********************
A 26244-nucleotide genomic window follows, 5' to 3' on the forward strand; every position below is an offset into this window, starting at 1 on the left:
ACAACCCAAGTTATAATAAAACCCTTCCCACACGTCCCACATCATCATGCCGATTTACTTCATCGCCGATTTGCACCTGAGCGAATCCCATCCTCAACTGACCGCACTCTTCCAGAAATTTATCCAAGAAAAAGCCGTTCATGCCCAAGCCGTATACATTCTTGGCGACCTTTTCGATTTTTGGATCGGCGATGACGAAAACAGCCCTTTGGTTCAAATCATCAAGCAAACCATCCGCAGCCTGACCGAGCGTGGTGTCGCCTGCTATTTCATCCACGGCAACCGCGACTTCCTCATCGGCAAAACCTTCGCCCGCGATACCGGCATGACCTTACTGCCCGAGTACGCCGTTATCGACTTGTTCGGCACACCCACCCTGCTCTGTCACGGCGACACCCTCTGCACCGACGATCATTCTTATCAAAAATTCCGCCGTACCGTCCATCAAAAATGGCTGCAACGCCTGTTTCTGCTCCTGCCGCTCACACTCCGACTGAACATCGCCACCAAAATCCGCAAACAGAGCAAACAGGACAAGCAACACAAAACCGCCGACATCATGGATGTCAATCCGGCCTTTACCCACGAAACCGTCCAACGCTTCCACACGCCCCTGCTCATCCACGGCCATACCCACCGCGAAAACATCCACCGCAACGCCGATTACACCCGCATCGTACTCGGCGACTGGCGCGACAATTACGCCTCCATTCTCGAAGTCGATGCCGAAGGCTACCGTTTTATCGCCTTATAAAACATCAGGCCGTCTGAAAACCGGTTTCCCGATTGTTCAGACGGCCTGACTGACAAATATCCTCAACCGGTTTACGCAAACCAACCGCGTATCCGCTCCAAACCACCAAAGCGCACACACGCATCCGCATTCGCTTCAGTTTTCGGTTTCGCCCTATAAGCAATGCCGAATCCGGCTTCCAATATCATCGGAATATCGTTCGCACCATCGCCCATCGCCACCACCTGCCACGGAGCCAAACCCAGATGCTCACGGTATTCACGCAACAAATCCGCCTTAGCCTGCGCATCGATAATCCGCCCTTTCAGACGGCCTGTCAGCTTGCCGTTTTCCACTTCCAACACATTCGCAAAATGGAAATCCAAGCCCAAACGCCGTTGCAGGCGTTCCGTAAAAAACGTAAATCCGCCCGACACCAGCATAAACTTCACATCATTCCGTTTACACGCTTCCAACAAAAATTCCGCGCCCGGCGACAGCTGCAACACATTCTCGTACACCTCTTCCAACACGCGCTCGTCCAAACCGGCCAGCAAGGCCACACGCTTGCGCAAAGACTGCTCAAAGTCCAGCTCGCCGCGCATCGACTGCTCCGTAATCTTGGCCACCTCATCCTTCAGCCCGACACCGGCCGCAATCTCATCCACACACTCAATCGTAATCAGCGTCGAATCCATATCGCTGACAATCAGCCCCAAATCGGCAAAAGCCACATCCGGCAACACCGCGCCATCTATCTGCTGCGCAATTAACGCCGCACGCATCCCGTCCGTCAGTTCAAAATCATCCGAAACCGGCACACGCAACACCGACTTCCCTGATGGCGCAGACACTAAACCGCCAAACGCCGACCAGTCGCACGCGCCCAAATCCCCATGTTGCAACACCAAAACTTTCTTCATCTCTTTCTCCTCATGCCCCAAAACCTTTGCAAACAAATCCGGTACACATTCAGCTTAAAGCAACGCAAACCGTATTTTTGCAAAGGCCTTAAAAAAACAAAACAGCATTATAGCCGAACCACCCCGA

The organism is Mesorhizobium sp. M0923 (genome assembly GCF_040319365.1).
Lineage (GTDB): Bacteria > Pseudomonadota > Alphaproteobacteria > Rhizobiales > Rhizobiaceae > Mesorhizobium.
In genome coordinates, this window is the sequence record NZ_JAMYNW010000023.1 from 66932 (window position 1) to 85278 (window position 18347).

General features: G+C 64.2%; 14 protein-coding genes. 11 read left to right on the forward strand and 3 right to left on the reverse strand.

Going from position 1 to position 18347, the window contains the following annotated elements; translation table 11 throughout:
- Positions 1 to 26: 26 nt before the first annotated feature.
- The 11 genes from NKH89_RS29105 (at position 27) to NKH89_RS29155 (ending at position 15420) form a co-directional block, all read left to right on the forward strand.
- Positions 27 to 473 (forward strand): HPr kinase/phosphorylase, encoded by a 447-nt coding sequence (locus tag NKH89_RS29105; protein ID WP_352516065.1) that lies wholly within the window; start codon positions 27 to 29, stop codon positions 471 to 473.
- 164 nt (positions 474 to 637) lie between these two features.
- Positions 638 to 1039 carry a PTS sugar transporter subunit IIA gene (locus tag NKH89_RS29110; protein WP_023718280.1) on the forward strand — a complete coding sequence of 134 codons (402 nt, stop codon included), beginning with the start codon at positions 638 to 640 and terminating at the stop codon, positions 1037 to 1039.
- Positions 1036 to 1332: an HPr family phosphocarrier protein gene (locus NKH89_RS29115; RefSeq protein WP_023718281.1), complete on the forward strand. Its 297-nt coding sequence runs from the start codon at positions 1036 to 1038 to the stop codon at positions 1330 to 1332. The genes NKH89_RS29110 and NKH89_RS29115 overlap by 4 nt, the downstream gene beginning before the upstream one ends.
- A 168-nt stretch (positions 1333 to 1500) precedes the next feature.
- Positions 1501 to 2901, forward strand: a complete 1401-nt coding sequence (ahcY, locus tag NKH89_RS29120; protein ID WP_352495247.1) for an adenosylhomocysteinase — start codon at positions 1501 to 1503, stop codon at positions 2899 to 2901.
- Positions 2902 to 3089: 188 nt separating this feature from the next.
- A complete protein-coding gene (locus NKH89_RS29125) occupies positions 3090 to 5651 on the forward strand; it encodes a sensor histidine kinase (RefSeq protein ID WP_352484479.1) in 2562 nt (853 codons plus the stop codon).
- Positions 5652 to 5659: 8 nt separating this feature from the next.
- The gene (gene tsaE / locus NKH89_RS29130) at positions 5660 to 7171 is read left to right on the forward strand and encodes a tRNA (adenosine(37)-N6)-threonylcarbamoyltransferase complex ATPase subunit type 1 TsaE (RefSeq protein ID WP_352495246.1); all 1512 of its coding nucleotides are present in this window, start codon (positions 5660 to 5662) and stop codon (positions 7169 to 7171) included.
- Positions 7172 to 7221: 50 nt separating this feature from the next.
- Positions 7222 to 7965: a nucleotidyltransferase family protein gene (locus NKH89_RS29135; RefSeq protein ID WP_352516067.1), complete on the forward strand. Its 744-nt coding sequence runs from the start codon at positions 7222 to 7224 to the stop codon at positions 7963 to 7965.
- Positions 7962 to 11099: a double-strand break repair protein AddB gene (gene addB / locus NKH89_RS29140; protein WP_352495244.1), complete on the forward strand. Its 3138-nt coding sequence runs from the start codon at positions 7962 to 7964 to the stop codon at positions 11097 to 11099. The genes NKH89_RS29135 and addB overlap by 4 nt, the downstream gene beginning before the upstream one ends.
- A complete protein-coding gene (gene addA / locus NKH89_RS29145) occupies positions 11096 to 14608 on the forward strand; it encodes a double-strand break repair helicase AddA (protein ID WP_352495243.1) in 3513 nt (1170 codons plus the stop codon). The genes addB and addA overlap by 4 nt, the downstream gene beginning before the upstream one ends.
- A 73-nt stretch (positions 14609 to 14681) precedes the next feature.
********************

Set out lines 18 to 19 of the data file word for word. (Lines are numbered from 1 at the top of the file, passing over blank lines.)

- Positions 5652 to 5659: 8 nt separating this feature from the next.
- The gene (gene tsaE / locus NKH89_RS29130) at positions 5660 to 7171 is read left to right on the forward strand and encodes a tRNA (adenosine(37)-N6)-threonylcarbamoyltransferase complex ATPase subunit type 1 TsaE (RefSeq protein ID WP_352495246.1); all 1512 of its coding nucleotides are present in this window, start codon (positions 5660 to 5662) and stop codon (positions 7169 to 7171) included.